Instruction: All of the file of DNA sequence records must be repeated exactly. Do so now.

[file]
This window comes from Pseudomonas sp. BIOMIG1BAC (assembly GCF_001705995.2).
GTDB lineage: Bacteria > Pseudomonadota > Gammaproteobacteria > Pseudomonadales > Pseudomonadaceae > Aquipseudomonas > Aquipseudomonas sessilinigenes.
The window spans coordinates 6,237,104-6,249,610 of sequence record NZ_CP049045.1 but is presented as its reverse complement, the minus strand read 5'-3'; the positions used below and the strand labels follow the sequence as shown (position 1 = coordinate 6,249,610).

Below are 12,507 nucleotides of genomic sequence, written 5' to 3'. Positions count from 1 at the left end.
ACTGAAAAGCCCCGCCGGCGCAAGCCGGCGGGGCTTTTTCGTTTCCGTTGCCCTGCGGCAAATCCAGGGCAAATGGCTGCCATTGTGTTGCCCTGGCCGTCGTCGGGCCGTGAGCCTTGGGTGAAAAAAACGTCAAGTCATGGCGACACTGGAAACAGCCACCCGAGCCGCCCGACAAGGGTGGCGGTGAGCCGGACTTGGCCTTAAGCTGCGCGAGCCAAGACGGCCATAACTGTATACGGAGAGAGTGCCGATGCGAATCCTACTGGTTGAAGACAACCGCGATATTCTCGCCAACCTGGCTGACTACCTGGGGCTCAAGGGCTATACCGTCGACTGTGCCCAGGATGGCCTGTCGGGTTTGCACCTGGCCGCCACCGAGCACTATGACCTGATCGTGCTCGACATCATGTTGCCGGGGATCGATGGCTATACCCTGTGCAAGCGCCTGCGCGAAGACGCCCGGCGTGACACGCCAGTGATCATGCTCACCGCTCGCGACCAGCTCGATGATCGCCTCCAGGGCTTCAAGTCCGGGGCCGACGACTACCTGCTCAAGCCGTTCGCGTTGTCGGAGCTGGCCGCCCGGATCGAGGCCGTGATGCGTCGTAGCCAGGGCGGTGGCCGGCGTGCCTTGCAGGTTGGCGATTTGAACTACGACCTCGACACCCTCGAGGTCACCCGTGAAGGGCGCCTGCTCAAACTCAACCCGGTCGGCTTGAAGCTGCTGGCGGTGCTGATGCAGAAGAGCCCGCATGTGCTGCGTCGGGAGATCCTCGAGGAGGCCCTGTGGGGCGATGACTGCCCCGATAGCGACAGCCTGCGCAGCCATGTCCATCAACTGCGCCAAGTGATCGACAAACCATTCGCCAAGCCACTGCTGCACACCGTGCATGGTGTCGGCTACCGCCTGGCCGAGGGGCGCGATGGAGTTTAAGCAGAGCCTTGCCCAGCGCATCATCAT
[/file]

This window comes from Pseudomonas sp. BIOMIG1BAC (assembly GCF_001705995.2).
GTDB lineage: Bacteria > Pseudomonadota > Gammaproteobacteria > Pseudomonadales > Pseudomonadaceae > Aquipseudomonas > Aquipseudomonas sessilinigenes.
The window spans coordinates 6,237,104-6,249,610 of sequence record NZ_CP049045.1 but is presented as its reverse complement, the minus strand read 5'-3'; the positions used below and the strand labels follow the sequence as shown (position 1 = coordinate 6,249,610).

Below are 12,507 nucleotides of genomic sequence, written 5' to 3'. Positions count from 1 at the left end.
ACTGAAAAGCCCCGCCGGCGCAAGCCGGCGGGGCTTTTTCGTTTCCGTTGCCCTGCGGCAAATCCAGGGCAAATGGCTGCCATTGTGTTGCCCTGGCCGTCGTCGGGCCGTGAGCCTTGGGTGAAAAAAACGTCAAGTCATGGCGACACTGGAAACAGCCACCCGAGCCGCCCGACAAGGGTGGCGGTGAGCCGGACTTGGCCTTAAGCTGCGCGAGCCAAGACGGCCATAACTGTATACGGAGAGAGTGCCGATGCGAATCCTACTGGTTGAAGACAACCGCGATATTCTCGCCAACCTGGCTGACTACCTGGGGCTCAAGGGCTATACCGTCGACTGTGCCCAGGATGGCCTGTCGGGTTTGCACCTGGCCGCCACCGAGCACTATGACCTGATCGTGCTCGACATCATGTTGCCGGGGATCGATGGCTATACCCTGTGCAAGCGCCTGCGCGAAGACGCCCGGCGTGACACGCCAGTGATCATGCTCACCGCTCGCGACCAGCTCGATGATCGCCTCCAGGGCTTCAAGTCCGGGGCCGACGACTACCTGCTCAAGCCGTTCGCGTTGTCGGAGCTGGCCGCCCGGATCGAGGCCGTGATGCGTCGTAGCCAGGGCGGTGGCCGGCGTGCCTTGCAGGTTGGCGATTTGAACTACGACCTCGACACCCTCGAGGTCACCCGTGAAGGGCGCCTGCTCAAACTCAACCCGGTCGGCTTGAAGCTGCTGGCGGTGCTGATGCAGAAGAGCCCGCATGTGCTGCGTCGGGAGATCCTCGAGGAGGCCCTGTGGGGCGATGACTGCCCCGATAGCGACAGCCTGCGCAGCCATGTCCATCAACTGCGCCAAGTGATCGACAAACCATTCGCCAAGCCACTGCTGCACACCGTGCATGGTGTCGGCTACCGCCTGGCCGAGGGGCGCGATGGAGTTTAAGCAGAGCCTTGCCCAGCGCATCATCAT